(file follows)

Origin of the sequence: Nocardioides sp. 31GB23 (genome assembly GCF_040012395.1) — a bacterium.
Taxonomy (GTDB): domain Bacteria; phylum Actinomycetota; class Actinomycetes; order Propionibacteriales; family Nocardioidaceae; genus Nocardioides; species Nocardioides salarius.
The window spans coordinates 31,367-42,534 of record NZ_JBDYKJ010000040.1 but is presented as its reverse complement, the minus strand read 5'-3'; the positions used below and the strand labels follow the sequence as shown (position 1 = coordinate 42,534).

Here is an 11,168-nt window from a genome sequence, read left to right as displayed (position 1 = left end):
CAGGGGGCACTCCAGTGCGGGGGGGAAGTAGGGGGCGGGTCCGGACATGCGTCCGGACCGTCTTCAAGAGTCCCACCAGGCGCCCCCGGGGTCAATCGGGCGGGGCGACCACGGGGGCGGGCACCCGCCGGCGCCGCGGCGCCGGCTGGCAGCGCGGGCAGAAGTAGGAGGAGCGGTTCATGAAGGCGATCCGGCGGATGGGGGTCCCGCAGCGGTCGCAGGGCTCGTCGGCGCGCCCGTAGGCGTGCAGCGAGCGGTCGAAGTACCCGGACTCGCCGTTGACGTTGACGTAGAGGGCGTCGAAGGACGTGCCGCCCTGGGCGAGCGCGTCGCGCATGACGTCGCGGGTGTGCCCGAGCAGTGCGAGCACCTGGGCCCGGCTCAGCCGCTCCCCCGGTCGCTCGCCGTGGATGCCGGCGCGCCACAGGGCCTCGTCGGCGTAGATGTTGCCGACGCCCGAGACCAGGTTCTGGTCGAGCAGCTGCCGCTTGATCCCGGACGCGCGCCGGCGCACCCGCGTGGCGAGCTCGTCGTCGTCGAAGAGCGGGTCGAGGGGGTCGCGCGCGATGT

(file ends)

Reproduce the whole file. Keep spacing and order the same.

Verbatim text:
Origin of the sequence: Nocardioides sp. 31GB23 (genome assembly GCF_040012395.1) — a bacterium.
Taxonomy (GTDB): domain Bacteria; phylum Actinomycetota; class Actinomycetes; order Propionibacteriales; family Nocardioidaceae; genus Nocardioides; species Nocardioides salarius.
The window spans coordinates 31,367-42,534 of record NZ_JBDYKJ010000040.1 but is presented as its reverse complement, the minus strand read 5'-3'; the positions used below and the strand labels follow the sequence as shown (position 1 = coordinate 42,534).

Here is an 11,168-nt window from a genome sequence, read left to right as displayed (position 1 = left end):
CAGGGGGCACTCCAGTGCGGGGGGGAAGTAGGGGGCGGGTCCGGACATGCGTCCGGACCGTCTTCAAGAGTCCCACCAGGCGCCCCCGGGGTCAATCGGGCGGGGCGACCACGGGGGCGGGCACCCGCCGGCGCCGCGGCGCCGGCTGGCAGCGCGGGCAGAAGTAGGAGGAGCGGTTCATGAAGGCGATCCGGCGGATGGGGGTCCCGCAGCGGTCGCAGGGCTCGTCGGCGCGCCCGTAGGCGTGCAGCGAGCGGTCGAAGTACCCGGACTCGCCGTTGACGTTGACGTAGAGGGCGTCGAAGGACGTGCCGCCCTGGGCGAGCGCGTCGCGCATGACGTCGCGGGTGTGCCCGAGCAGTGCGAGCACCTGGGCCCGGCTCAGCCGCTCCCCCGGTCGCTCGCCGTGGATGCCGGCGCGCCACAGGGCCTCGTCGGCGTAGATGTTGCCGACGCCCGAGACCAGGTTCTGGTCGAGCAGCTGCCGCTTGATCCCGGACGCGCGCCGGCGCACCCGCGTGGCGAGCTCGTCGTCGTCGAAGAGCGGGTCGAGGGGGTCGCGCGCGATGT